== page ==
My Story

Society has believed for years that men are naturally capable of faster and stronger performances than women. But with recent trends showing a different story, I decided to read a bit more into it.

Endurance Sports and Women

So, you’ve signed up for that endurance event, that sportive that seems just a little bit too daunting and long. Now might be the time that you start asking yourself ‘What have I gotten myself into, what was I thinking,I can never do that’, and so on and so forth! Fear not... If recent studies are anything to go by, endurance sports might just be a field where women can outperform the men.

While men might generally have stronger maximal abilities when it comes to areas like sprinting or weightlifting, women tend to become stronger as the duration of the event increases. The difference in levels isn’t so obvious at ‘shorter’ distances like a half-marathon or even a full-marathon.But when the events begin to wander up into the ultra-endurance category, that’s when female athletes start to show their strength.

To give just a few examples (albeit on the extreme end of things!), in August 2019, Fiona Kolbinger cycled 4000km across Europe to win the Transcontinental Race last year, 10 hours ahead of the next competitor. In January 2019, Jasmin Paris won the 268-mile Montane Spine Race, in just over 83 hours, beating the previous record (set by a man) by 12 hours –AND she even stopped to express breast milk along the way! In May of the same year, Katie Wright beat 40 men in an ultra-marathon in New Zealand, which meant running non-stop for 30 hours.

A distance of over 160km or more than 6 hours is typically considered ultra-endurance. In general, women have more slow-twitch muscle fibres than men. These particular muscle fibres are more resistant to fatigue; they are also the muscle fibres recruited in long, lower intensity efforts.

Females also derive more of their energy from fat, which is an advantage in moderate intensity aerobic events, as fat burns slower than carbohydrates.

Undoubtedly, one of the most crucial aspects of endurance racing is the mental focus required. Women come out on top every time when it comes to this. Women are more likely to pace themselves slowly to start and gradually get stronger – men are more likely to go out hard and have their speed decrease as time goes on.

Undoubtedly, one of the most crucial aspects of endurance racing is the mental focus required. Women come out on top every time when it comes to this.

Another reason put forward for women’s strong performances at endurance events is that females are better at handling emotions. In these long and arduous events, competitors need to deal with fatigue and the voice inside their head. Women are better at rationalising and reassessing the situation to ensure they can keep going. As well as this, research in the field has shown that woman are more likely to prepare more thoroughly for an endurance event, meaning that when the going gets tough, they are ready for it.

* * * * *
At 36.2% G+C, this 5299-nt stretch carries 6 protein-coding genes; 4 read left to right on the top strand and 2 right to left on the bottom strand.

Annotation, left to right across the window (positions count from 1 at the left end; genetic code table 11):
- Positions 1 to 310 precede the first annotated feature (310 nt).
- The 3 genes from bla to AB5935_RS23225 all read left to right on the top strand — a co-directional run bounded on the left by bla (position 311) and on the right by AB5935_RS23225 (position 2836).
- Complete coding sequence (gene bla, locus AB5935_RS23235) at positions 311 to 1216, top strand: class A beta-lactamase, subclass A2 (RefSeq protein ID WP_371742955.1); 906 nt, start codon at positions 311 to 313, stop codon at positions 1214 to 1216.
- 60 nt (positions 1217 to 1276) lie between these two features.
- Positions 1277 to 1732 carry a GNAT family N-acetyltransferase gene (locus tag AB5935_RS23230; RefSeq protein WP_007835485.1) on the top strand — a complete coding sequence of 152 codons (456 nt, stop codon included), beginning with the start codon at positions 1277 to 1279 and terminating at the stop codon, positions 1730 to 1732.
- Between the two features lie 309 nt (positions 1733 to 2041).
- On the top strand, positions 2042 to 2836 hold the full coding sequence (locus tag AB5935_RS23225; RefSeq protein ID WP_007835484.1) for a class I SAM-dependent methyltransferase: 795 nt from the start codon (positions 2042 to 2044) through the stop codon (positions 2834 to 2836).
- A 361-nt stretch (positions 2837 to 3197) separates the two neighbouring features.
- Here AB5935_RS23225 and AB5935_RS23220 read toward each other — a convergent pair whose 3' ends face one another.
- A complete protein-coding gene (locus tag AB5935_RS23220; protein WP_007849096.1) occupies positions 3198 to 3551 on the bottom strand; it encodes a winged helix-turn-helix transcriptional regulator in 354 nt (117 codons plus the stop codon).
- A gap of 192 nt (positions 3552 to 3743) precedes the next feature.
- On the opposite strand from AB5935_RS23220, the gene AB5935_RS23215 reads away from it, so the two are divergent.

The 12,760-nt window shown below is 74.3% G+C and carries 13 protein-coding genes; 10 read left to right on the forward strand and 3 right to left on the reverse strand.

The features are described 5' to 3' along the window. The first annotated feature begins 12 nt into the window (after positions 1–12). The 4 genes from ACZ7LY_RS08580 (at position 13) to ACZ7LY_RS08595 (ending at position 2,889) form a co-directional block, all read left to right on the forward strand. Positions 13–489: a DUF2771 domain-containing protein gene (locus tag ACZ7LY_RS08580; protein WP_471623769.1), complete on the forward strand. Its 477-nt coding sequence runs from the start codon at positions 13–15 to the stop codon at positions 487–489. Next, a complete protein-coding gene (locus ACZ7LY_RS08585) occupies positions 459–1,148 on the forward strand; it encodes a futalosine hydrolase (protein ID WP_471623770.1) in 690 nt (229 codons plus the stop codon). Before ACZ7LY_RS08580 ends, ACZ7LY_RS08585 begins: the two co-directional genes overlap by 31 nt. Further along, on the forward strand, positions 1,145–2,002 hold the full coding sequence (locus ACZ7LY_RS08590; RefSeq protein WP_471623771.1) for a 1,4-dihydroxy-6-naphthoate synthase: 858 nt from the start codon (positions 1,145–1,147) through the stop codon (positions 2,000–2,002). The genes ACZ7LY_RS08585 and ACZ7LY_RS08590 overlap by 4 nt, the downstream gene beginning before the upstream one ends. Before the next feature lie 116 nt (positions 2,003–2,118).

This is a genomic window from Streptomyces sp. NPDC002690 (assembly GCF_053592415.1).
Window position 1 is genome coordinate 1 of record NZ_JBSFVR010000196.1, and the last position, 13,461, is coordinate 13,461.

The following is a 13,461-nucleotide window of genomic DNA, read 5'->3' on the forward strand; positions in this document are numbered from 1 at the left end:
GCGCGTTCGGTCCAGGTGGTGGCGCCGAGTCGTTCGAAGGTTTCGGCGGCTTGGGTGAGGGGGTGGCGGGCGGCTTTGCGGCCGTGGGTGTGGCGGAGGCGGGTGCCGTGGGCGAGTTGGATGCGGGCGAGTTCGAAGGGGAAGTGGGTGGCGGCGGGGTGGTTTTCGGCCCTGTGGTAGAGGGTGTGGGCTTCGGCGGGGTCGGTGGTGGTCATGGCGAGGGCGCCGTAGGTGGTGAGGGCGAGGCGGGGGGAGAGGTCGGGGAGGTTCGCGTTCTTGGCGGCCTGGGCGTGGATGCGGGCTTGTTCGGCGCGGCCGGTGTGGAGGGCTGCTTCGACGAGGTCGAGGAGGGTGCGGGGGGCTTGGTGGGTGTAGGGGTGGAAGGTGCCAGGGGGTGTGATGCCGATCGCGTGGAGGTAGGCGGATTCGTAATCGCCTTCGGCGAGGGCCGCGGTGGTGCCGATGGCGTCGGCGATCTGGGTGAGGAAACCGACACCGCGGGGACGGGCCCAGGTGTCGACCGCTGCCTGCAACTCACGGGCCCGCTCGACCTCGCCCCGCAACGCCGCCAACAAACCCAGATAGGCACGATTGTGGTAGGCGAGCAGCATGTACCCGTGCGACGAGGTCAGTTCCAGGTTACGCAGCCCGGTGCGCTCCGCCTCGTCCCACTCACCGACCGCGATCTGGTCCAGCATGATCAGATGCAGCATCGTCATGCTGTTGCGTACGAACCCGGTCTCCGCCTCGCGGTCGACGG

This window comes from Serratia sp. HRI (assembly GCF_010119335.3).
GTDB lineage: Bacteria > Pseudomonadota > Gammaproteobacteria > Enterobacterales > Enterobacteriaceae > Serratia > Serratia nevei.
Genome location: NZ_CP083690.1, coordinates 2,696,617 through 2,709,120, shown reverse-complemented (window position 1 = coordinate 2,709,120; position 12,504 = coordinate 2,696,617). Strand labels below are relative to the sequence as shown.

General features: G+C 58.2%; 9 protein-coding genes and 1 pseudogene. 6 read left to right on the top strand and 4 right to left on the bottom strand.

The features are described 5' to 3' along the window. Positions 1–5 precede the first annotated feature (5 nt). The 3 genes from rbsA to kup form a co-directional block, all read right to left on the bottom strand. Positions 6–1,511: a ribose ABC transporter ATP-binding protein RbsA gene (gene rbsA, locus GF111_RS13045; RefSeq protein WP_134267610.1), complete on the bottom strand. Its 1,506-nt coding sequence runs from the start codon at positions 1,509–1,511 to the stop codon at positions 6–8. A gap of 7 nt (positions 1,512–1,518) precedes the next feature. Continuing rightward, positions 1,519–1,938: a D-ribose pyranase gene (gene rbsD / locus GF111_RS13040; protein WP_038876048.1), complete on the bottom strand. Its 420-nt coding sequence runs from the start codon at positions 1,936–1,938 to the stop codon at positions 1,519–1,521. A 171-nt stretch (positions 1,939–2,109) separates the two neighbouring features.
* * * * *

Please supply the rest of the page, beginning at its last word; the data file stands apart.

And if you’re looking to get back into sports after giving birth, we’ve got good news for you! Serena Williams, Paula Radcliffe, Lizzie DeignKristin Armstrong, Gwen Jorgensen. These women are all elite athletes who are at the top of their game... and also mothers. These women have come back stronger after having children then before – winning Olympic gold medals, World Championships, major marathons, Grand Slams; the list goes on.

Why is it that women can achieve a higher performance after giving birth?

Increase in red blood cells: By the end of the first trimester, a pregnant woman’s heart is pumping almost 10% more blood than normal. This increase in red blood cells mean that more oxygen can be carried to muscles. Athletes usually go to great lengths to achieve this type of increase in red blood cells, sometimes living at altitude or sleeping in an altitude tent, because it gives so much benefit!

Increase in heart size: The heart can also increase in size, although this change usually happens later in the pregnancy.As a result, more oxygen can be pumped around to the muscles. And the great thing is, these effects can last up to 12 months post-partum. Paula Radcliffe won the NYC marathon in a world-leading time just 9 months after giving birth!

For many new mothers, it obviously isn’t that easy. But there have been studies that have shown that women’s oestrogen levels increase during and post pregnancy. Oestrogen leads to the release of the hormone serotonin which, in layman’s terms, makes exercise feel less painful and also decreases fatigue. There has also been some research into the fact that, once a woman has given birth, dealing with the pain of a training session can subconsciously become less daunting, meaning that these women can sometimes push themselves to new levels in their post-partum workouts.

Instead of panicking that you might not be physically ready for the challenge you’ve set for yourself, or doubting that you should sign up for an endurance event, think of the reasons that it could go well! I hope that you’ve taken something valuable from this blog post, and it has given you food for thought. See you on the start line!